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Suu Kyi.


HUAIROU, Thursday: The International Women's Conference opened here today 
with an appeal from Burma's Nobel Peace Laureater, Ms Aung San Suu Kyi, 
for women to learn from the recent experience of her country.

"The adversities that we have had to face together have taught all of us 
involved in the struggle to build a truly democratic system in Burma that 
there are no gender barriers that can't be overcome," the recently freed 
political activist said in a videotaped message smuggled out of Burma.

Ms Suu Kyi was released by Burma's military leaders last month after six 
years under house arrest for her role in leading the country's democracy 

Calling on women to help bring greater peace and tolerance to the world, 
Ms Suu Kyi told the estimated audience of 3,000 that she decided not to 
attend for fear that she would not be allowed back into the country.

"It is not the prerogative of men alone to bring light to this world," 
she said.

"Women - with their capacity for compassion and self-sacrifice, their 
courage and perseverance - have done much to dissipate the darkness of 
intolerance and hate."

Her sppech was almost upstaged by a demonstration by Amnesty 
International outside the Huairou International Convention Centre.

Billed as Amnesty's first demonstration on Chinese soil, it was held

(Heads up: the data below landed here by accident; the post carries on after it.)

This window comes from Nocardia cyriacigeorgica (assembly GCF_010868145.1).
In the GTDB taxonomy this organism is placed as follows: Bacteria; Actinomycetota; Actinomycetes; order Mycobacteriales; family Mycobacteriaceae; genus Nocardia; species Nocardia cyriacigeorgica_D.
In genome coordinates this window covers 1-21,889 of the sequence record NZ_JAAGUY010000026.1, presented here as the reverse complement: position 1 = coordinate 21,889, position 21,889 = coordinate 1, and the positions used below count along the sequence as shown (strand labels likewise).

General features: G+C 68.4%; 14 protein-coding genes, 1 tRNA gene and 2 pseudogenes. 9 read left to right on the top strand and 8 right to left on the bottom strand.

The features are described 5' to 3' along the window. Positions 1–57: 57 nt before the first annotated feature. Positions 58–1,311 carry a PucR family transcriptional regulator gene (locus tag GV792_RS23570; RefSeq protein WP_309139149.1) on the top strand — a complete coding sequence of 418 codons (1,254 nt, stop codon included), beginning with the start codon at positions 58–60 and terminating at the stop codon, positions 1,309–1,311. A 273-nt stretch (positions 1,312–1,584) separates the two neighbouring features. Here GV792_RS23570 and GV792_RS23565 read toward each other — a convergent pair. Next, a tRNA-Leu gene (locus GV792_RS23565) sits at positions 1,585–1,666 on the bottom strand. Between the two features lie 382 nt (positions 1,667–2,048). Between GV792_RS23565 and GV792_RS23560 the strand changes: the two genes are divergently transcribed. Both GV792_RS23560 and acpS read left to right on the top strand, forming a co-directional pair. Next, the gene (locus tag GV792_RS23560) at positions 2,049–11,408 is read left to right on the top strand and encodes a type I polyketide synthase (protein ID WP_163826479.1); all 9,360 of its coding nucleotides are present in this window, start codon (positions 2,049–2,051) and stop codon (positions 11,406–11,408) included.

within the confines of the United Nations-designated conference area and 
was consequently ignored by nervous Chinese authorities.

Delegates to the Non-Governmental Organisation (NGO) Forum have been told 
they can demonstrate within the boundaries of the two convention sites.

About 20 activists from Amnesty held up posters and displayed pictures of 
12 women - two of them Chinese - said to be victims of human rights 
abuses. The two Chinese women are a journalist, Gao Yu, and a Tibetan 
nun, Phuntsog Niydrou. Gao was jailed for six years for giving 
information deemed to be a State secret to a Hong Kong newspaper. Niydrou 
was jailed for 17 years in 1989 for taking part in anti-Chinese 

Today marks the start of the 10-day NGO forum which runs parallel to the 
official United Nations World Conference on Women, which begins on Monday.

The meeting at Huairou is by far the bigger of the two and, despite the 
confusion about seminar sites and long lines at lunchtime for food, 
things appeared to be running reasonably smmothy.

Herald Correspondent.

(THE SYDNEY MORNING HERALD, Friday, September 1, 1995, page 9)